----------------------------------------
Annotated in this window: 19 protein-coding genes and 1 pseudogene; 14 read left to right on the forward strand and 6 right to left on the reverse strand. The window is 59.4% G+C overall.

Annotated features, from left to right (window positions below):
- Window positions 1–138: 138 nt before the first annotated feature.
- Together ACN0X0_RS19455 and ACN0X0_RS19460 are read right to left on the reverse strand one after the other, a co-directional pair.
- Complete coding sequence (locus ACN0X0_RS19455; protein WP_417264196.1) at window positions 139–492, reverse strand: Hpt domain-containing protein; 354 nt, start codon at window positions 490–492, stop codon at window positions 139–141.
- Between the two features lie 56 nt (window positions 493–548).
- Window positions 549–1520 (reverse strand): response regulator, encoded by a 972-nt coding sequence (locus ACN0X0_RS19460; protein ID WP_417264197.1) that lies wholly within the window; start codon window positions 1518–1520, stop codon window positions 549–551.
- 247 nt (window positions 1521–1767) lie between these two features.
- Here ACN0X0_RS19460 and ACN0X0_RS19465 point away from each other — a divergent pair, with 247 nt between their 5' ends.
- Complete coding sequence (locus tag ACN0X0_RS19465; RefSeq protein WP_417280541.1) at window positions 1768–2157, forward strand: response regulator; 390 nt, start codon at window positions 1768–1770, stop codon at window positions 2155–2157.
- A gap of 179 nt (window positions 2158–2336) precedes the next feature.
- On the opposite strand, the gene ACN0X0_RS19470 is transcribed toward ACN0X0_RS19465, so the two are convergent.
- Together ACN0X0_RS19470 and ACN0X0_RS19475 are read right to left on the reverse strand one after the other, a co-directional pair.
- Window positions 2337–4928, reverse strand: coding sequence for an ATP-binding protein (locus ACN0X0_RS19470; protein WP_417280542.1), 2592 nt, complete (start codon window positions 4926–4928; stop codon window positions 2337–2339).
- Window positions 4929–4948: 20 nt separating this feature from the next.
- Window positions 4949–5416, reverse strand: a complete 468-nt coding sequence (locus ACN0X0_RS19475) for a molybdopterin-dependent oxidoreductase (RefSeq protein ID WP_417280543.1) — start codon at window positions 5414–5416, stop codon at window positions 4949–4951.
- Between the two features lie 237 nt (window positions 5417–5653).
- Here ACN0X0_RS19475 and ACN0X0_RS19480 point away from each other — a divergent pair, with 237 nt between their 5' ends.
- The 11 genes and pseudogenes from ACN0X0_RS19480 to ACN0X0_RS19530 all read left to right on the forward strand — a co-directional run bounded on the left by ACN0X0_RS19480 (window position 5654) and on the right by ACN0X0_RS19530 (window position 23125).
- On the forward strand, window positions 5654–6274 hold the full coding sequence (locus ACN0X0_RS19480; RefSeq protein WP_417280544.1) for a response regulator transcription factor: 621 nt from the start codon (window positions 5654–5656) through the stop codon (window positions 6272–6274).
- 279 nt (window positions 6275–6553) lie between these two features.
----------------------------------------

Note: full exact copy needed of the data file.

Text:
Annotated in this window: 19 protein-coding genes and 1 pseudogene; 14 read left to right on the forward strand and 6 right to left on the reverse strand. The window is 59.4% G+C overall.

Annotated features, from left to right (window positions below):
- Window positions 1–138: 138 nt before the first annotated feature.
- Together ACN0X0_RS19455 and ACN0X0_RS19460 are read right to left on the reverse strand one after the other, a co-directional pair.
- Complete coding sequence (locus ACN0X0_RS19455; protein WP_417264196.1) at window positions 139–492, reverse strand: Hpt domain-containing protein; 354 nt, start codon at window positions 490–492, stop codon at window positions 139–141.
- Between the two features lie 56 nt (window positions 493–548).
- Window positions 549–1520 (reverse strand): response regulator, encoded by a 972-nt coding sequence (locus ACN0X0_RS19460; protein ID WP_417264197.1) that lies wholly within the window; start codon window positions 1518–1520, stop codon window positions 549–551.
- 247 nt (window positions 1521–1767) lie between these two features.
- Here ACN0X0_RS19460 and ACN0X0_RS19465 point away from each other — a divergent pair, with 247 nt between their 5' ends.
- Complete coding sequence (locus tag ACN0X0_RS19465; RefSeq protein WP_417280541.1) at window positions 1768–2157, forward strand: response regulator; 390 nt, start codon at window positions 1768–1770, stop codon at window positions 2155–2157.
- A gap of 179 nt (window positions 2158–2336) precedes the next feature.
- On the opposite strand, the gene ACN0X0_RS19470 is transcribed toward ACN0X0_RS19465, so the two are convergent.
- Together ACN0X0_RS19470 and ACN0X0_RS19475 are read right to left on the reverse strand one after the other, a co-directional pair.
- Window positions 2337–4928, reverse strand: coding sequence for an ATP-binding protein (locus ACN0X0_RS19470; protein WP_417280542.1), 2592 nt, complete (start codon window positions 4926–4928; stop codon window positions 2337–2339).
- Window positions 4929–4948: 20 nt separating this feature from the next.
- Window positions 4949–5416, reverse strand: a complete 468-nt coding sequence (locus ACN0X0_RS19475) for a molybdopterin-dependent oxidoreductase (RefSeq protein ID WP_417280543.1) — start codon at window positions 5414–5416, stop codon at window positions 4949–4951.
- Between the two features lie 237 nt (window positions 5417–5653).
- Here ACN0X0_RS19475 and ACN0X0_RS19480 point away from each other — a divergent pair, with 237 nt between their 5' ends.
- The 11 genes and pseudogenes from ACN0X0_RS19480 to ACN0X0_RS19530 all read left to right on the forward strand — a co-directional run bounded on the left by ACN0X0_RS19480 (window position 5654) and on the right by ACN0X0_RS19530 (window position 23125).
- On the forward strand, window positions 5654–6274 hold the full coding sequence (locus ACN0X0_RS19480; RefSeq protein WP_417280544.1) for a response regulator transcription factor: 621 nt from the start codon (window positions 5654–5656) through the stop codon (window positions 6272–6274).
- 279 nt (window positions 6275–6553) lie between these two features.